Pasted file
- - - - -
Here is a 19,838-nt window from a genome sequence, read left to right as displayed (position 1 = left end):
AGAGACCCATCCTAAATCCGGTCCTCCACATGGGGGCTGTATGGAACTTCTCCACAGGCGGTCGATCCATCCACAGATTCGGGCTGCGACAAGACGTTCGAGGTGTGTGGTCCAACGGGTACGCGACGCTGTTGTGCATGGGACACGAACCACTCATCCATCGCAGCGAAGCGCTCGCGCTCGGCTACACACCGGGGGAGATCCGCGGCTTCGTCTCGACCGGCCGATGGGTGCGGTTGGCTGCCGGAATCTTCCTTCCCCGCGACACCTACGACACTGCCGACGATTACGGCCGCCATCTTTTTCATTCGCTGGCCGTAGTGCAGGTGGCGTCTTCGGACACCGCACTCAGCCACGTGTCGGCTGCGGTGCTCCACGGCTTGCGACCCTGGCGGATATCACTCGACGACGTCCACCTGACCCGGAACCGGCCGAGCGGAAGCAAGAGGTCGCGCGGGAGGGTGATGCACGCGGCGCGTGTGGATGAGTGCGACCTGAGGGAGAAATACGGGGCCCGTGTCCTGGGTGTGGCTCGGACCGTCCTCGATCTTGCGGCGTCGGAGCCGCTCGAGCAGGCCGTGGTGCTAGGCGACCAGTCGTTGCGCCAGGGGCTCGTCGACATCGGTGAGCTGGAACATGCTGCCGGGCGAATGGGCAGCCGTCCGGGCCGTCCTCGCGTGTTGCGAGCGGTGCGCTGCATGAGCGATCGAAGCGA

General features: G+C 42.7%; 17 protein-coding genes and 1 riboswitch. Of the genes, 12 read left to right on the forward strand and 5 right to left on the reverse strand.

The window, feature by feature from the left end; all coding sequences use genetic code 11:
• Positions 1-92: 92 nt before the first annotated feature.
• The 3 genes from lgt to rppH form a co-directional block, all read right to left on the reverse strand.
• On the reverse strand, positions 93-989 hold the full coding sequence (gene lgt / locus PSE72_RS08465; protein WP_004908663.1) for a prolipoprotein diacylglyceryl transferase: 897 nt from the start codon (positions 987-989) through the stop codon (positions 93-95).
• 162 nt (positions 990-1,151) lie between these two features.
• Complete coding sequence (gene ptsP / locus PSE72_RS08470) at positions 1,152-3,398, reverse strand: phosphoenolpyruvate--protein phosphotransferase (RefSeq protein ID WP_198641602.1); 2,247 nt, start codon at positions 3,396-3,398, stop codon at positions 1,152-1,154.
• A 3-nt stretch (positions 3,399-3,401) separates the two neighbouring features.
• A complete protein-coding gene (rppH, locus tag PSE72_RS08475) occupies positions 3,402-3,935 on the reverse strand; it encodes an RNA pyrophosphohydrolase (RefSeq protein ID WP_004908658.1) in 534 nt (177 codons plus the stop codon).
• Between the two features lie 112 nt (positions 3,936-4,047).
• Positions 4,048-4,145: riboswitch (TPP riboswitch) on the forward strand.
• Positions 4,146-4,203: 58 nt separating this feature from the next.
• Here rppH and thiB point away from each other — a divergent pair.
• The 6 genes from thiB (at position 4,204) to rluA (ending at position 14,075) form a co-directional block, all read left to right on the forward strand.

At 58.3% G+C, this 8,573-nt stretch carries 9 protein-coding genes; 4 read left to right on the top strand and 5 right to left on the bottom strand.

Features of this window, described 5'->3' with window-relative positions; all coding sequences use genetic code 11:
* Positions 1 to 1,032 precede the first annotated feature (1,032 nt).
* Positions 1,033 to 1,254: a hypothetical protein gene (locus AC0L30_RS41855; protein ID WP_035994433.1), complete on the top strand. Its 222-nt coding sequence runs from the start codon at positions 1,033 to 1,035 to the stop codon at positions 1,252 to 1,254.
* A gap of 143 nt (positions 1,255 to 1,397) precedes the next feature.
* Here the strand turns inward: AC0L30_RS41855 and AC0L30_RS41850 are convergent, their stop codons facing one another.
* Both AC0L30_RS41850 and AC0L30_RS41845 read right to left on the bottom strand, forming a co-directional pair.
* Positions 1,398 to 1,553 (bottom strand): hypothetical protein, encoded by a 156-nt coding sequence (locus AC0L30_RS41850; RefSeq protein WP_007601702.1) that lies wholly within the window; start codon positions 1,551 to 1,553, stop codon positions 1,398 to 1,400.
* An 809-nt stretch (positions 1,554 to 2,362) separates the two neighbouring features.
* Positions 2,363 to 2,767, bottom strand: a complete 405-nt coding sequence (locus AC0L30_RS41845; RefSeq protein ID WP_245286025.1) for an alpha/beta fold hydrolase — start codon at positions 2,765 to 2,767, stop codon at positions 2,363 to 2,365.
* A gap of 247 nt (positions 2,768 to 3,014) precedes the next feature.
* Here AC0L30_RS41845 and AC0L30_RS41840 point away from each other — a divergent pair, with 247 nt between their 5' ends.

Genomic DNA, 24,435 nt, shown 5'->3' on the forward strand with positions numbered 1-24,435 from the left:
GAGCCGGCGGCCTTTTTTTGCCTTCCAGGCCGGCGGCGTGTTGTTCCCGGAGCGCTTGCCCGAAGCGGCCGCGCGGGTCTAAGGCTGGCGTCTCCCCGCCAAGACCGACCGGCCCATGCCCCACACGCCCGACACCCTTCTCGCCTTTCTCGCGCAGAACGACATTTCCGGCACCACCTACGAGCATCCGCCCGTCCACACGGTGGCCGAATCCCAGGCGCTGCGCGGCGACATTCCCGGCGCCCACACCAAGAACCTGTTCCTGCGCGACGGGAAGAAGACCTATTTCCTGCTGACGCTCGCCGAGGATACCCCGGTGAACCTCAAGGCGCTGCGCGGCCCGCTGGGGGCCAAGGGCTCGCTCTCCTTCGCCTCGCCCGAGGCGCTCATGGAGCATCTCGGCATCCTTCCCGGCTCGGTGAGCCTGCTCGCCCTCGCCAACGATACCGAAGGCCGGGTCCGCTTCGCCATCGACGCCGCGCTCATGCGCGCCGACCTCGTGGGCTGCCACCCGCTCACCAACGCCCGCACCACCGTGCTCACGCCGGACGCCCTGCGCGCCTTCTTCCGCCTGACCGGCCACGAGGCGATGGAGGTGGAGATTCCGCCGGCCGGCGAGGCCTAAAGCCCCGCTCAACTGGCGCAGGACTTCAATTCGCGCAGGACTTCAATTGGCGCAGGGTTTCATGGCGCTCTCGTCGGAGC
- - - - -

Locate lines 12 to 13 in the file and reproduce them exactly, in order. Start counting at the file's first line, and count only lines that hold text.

• Between the two features lie 112 nt (positions 3,936-4,047).
• Positions 4,048-4,145: riboswitch (TPP riboswitch) on the forward strand.